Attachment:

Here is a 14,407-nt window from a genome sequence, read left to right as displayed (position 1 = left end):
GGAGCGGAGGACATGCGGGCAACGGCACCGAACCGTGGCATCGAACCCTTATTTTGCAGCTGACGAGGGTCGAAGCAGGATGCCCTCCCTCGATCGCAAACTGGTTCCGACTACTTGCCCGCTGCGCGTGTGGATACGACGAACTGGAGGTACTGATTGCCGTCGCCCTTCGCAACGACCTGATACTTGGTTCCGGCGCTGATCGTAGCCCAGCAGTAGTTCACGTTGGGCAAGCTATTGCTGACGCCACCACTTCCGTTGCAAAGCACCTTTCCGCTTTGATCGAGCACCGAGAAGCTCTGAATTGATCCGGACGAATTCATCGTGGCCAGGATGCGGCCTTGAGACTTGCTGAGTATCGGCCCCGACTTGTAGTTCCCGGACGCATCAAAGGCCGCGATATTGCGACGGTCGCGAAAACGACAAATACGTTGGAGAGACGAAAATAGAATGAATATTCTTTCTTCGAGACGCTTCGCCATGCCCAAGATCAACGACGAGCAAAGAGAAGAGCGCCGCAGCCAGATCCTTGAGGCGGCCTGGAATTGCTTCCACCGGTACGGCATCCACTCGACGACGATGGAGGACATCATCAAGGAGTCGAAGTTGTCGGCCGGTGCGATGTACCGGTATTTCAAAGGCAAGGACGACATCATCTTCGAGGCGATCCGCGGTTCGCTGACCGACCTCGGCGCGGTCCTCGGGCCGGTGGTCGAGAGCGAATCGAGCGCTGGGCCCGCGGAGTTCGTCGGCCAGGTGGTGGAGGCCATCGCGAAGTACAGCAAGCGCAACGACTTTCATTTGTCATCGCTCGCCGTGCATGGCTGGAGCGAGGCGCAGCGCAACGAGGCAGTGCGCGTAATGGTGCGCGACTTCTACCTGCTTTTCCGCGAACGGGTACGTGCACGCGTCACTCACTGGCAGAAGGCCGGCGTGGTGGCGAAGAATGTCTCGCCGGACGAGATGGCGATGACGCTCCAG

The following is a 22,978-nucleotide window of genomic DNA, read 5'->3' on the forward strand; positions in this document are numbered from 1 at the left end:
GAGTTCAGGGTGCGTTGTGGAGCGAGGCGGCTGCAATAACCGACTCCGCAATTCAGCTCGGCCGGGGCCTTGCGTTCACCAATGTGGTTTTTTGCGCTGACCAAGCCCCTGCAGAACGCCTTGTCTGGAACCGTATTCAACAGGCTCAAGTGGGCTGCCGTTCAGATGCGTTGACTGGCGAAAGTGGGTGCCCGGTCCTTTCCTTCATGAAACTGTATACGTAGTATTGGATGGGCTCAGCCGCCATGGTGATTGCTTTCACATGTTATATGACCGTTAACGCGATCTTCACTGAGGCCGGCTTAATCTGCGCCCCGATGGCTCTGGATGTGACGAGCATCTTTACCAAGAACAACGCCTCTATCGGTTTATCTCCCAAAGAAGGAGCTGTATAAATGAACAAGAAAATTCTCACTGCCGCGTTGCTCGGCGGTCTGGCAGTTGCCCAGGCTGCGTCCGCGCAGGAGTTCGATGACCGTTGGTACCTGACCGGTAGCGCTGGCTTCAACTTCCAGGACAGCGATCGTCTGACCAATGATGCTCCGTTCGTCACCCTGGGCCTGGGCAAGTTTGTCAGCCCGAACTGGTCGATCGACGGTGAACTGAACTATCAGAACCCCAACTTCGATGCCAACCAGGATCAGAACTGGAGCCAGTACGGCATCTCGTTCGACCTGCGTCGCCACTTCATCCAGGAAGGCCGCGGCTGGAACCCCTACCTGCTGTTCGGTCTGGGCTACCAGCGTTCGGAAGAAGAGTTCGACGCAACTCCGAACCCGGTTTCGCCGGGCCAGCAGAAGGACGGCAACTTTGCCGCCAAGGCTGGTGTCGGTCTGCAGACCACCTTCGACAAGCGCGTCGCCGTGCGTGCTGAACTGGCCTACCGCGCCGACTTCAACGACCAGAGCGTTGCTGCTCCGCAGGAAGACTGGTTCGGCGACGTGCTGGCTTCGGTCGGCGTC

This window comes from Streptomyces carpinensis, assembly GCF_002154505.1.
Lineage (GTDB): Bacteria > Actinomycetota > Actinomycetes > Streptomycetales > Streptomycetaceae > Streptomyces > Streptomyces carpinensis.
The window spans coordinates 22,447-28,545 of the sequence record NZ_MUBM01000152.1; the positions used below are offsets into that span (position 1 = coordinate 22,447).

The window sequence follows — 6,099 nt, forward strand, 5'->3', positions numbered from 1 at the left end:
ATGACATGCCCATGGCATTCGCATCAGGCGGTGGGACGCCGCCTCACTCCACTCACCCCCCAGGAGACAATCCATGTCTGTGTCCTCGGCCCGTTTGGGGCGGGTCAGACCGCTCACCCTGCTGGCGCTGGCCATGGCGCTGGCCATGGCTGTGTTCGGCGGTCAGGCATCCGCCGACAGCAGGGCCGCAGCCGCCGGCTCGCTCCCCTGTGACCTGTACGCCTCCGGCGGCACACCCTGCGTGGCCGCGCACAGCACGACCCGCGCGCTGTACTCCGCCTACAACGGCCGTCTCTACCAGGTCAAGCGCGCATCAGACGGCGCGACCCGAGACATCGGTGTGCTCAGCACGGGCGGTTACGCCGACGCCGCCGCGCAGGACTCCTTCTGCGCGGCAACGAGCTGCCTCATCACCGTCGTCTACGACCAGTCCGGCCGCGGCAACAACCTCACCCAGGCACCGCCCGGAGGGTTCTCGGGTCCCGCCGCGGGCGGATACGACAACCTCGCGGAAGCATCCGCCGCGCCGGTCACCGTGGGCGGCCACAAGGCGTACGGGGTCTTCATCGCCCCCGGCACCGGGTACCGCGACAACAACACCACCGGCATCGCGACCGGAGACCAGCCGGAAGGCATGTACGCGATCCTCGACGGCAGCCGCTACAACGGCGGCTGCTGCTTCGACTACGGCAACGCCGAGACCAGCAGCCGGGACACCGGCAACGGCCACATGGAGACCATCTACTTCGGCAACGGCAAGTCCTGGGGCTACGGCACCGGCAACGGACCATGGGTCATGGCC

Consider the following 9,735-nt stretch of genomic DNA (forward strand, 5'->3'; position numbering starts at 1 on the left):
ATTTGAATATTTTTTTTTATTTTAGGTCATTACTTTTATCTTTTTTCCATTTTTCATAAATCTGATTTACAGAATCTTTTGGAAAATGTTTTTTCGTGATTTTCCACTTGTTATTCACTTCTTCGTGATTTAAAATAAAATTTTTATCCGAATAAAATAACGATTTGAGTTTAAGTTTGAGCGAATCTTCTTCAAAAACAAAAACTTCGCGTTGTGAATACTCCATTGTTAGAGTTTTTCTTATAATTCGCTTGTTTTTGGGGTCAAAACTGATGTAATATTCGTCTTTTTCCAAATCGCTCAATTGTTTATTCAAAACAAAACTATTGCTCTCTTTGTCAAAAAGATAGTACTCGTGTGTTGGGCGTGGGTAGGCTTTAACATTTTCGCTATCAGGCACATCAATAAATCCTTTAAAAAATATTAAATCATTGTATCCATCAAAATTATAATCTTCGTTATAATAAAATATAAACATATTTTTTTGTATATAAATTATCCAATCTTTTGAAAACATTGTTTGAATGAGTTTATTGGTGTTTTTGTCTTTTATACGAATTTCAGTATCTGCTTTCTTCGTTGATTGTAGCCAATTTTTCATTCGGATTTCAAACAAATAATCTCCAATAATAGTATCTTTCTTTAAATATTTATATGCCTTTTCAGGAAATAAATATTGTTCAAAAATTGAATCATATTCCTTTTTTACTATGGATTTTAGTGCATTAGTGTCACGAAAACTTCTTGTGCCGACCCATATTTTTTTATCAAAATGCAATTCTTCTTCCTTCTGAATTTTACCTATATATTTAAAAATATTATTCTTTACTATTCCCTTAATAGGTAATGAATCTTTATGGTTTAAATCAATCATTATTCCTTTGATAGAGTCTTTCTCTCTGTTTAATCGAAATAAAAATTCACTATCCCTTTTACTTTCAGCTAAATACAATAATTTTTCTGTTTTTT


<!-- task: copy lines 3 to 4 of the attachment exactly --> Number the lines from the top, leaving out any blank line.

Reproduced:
The following is a 22,978-nucleotide window of genomic DNA, read 5'->3' on the forward strand; positions in this document are numbered from 1 at the left end:
GAGTTCAGGGTGCGTTGTGGAGCGAGGCGGCTGCAATAACCGACTCCGCAATTCAGCTCGGCCGGGGCCTTGCGTTCACCAATGTGGTTTTTTGCGCTGACCAAGCCCCTGCAGAACGCCTTGTCTGGAACCGTATTCAACAGGCTCAAGTGGGCTGCCGTTCAGATGCGTTGACTGGCGAAAGTGGGTGCCCGGTCCTTTCCTTCATGAAACTGTATACGTAGTATTGGATGGGCTCAGCCGCCATGGTGATTGCTTTCACATGTTATATGACCGTTAACGCGATCTTCACTGAGGCCGGCTTAATCTGCGCCCCGATGGCTCTGGATGTGACGAGCATCTTTACCAAGAACAACGCCTCTATCGGTTTATCTCCCAAAGAAGGAGCTGTATAAATGAACAAGAAAATTCTCACTGCCGCGTTGCTCGGCGGTCTGGCAGTTGCCCAGGCTGCGTCCGCGCAGGAGTTCGATGACCGTTGGTACCTGACCGGTAGCGCTGGCTTCAACTTCCAGGACAGCGATCGTCTGACCAATGATGCTCCGTTCGTCACCCTGGGCCTGGGCAAGTTTGTCAGCCCGAACTGGTCGATCGACGGTGAACTGAACTATCAGAACCCCAACTTCGATGCCAACCAGGATCAGAACTGGAGCCAGTACGGCATCTCGTTCGACCTGCGTCGCCACTTCATCCAGGAAGGCCGCGGCTGGAACCCCTACCTGCTGTTCGGTCTGGGCTACCAGCGTTCGGAAGAAGAGTTCGACGCAACTCCGAACCCGGTTTCGCCGGGCCAGCAGAAGGACGGCAACTTTGCCGCCAAGGCTGGTGTCGGTCTGCAGACCACCTTCGACAAGCGCGTCGCCGTGCGTGCTGAACTGGCCTACCGCGCCGACTTCAACGACCAGAGCGTTGCTGCTCCGCAGGAAGACTGGTTCGGCGACGTGCTGGCTTCGGTCGGCGTC